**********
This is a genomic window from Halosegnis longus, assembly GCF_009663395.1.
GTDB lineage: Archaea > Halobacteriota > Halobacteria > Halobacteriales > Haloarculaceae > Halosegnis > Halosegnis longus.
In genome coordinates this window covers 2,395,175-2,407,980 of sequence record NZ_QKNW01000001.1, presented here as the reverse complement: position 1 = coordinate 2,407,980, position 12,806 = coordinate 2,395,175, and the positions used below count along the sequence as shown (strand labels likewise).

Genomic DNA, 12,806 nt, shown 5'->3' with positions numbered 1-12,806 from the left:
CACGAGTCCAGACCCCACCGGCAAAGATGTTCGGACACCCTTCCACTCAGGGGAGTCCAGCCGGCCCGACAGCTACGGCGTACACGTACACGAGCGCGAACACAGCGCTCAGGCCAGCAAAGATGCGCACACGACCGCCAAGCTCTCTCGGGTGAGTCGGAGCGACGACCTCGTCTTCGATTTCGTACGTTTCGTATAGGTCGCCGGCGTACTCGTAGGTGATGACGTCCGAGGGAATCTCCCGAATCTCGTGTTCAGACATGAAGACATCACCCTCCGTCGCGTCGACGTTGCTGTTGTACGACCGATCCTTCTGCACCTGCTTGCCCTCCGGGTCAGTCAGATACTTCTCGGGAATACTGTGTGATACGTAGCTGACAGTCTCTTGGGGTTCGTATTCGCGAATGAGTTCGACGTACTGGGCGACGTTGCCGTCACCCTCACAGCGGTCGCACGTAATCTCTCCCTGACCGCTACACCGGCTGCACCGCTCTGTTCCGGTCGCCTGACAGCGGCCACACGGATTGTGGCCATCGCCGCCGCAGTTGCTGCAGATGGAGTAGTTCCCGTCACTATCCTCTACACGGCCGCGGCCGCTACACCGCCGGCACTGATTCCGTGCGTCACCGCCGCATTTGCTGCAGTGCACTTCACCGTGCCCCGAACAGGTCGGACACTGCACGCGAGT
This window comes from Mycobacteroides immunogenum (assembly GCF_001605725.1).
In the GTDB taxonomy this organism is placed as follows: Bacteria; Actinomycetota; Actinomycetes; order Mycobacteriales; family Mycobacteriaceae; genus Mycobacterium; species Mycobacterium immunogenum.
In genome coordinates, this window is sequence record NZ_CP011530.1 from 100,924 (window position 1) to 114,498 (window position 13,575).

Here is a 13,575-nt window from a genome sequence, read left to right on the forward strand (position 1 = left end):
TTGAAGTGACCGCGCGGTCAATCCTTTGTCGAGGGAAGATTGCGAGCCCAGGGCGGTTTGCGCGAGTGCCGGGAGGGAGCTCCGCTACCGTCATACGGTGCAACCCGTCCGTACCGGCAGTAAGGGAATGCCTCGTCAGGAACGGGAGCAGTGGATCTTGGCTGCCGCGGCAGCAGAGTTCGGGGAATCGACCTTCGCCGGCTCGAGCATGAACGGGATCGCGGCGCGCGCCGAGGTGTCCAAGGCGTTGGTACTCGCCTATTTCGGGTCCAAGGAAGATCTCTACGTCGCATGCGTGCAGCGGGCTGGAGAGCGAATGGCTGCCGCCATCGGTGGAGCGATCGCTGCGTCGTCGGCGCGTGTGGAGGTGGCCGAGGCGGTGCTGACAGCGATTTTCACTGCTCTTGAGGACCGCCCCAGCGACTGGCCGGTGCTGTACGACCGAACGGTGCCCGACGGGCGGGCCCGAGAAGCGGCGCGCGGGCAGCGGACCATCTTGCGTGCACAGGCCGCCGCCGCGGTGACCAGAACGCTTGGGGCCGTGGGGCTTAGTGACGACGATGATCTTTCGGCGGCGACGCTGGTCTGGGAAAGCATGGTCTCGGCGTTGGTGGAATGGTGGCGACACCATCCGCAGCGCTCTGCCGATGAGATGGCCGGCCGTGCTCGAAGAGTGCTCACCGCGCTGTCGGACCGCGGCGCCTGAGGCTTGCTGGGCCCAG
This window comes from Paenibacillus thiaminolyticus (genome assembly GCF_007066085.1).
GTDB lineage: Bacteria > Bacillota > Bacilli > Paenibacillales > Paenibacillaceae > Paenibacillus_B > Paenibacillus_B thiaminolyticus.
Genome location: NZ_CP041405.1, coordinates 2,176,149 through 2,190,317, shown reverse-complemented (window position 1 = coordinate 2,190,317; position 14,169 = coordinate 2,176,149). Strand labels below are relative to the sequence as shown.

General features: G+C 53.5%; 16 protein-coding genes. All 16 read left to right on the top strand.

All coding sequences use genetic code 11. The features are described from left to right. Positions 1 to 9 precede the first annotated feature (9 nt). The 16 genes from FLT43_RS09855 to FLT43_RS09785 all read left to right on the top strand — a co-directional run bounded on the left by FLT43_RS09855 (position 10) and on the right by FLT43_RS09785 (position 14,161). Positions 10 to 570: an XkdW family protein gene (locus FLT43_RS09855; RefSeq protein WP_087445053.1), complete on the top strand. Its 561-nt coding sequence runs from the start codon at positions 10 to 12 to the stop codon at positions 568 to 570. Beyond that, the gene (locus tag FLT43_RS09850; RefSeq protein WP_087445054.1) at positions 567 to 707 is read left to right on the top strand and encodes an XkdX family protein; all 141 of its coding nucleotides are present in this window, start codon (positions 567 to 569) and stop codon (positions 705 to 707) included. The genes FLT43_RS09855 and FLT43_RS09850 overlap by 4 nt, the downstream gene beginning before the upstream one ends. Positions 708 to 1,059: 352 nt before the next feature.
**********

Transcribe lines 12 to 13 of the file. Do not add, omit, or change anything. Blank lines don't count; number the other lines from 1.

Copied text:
GTDB lineage: Bacteria > Bacillota > Bacilli > Paenibacillales > Paenibacillaceae > Paenibacillus_B > Paenibacillus_B thiaminolyticus.
Genome location: NZ_CP041405.1, coordinates 2,176,149 through 2,190,317, shown reverse-complemented (window position 1 = coordinate 2,190,317; position 14,169 = coordinate 2,176,149). Strand labels below are relative to the sequence as shown.